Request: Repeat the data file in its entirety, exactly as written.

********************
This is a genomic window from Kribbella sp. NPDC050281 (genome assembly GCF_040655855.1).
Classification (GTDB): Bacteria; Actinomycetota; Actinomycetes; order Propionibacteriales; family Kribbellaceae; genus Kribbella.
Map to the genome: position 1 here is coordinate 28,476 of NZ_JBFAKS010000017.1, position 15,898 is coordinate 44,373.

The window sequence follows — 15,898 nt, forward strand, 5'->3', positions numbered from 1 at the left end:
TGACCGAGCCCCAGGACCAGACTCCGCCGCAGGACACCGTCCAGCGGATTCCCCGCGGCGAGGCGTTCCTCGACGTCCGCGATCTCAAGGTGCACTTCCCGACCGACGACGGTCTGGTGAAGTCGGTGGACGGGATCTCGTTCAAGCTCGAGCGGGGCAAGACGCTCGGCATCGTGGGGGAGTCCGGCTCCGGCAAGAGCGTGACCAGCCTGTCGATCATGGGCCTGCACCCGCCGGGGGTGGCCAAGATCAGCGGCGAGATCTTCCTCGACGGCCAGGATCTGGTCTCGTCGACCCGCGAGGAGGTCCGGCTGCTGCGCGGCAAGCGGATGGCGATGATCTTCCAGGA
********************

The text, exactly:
This is a genomic window from Kribbella sp. NPDC050281 (genome assembly GCF_040655855.1).
Classification (GTDB): Bacteria; Actinomycetota; Actinomycetes; order Propionibacteriales; family Kribbellaceae; genus Kribbella.
Map to the genome: position 1 here is coordinate 28,476 of NZ_JBFAKS010000017.1, position 15,898 is coordinate 44,373.

The window sequence follows — 15,898 nt, forward strand, 5'->3', positions numbered from 1 at the left end:
TGACCGAGCCCCAGGACCAGACTCCGCCGCAGGACACCGTCCAGCGGATTCCCCGCGGCGAGGCGTTCCTCGACGTCCGCGATCTCAAGGTGCACTTCCCGACCGACGACGGTCTGGTGAAGTCGGTGGACGGGATCTCGTTCAAGCTCGAGCGGGGCAAGACGCTCGGCATCGTGGGGGAGTCCGGCTCCGGCAAGAGCGTGACCAGCCTGTCGATCATGGGCCTGCACCCGCCGGGGGTGGCCAAGATCAGCGGCGAGATCTTCCTCGACGGCCAGGATCTGGTCTCGTCGACCCGCGAGGAGGTCCGGCTGCTGCGCGGCAAGCGGATGGCGATGATCTTCCAGGA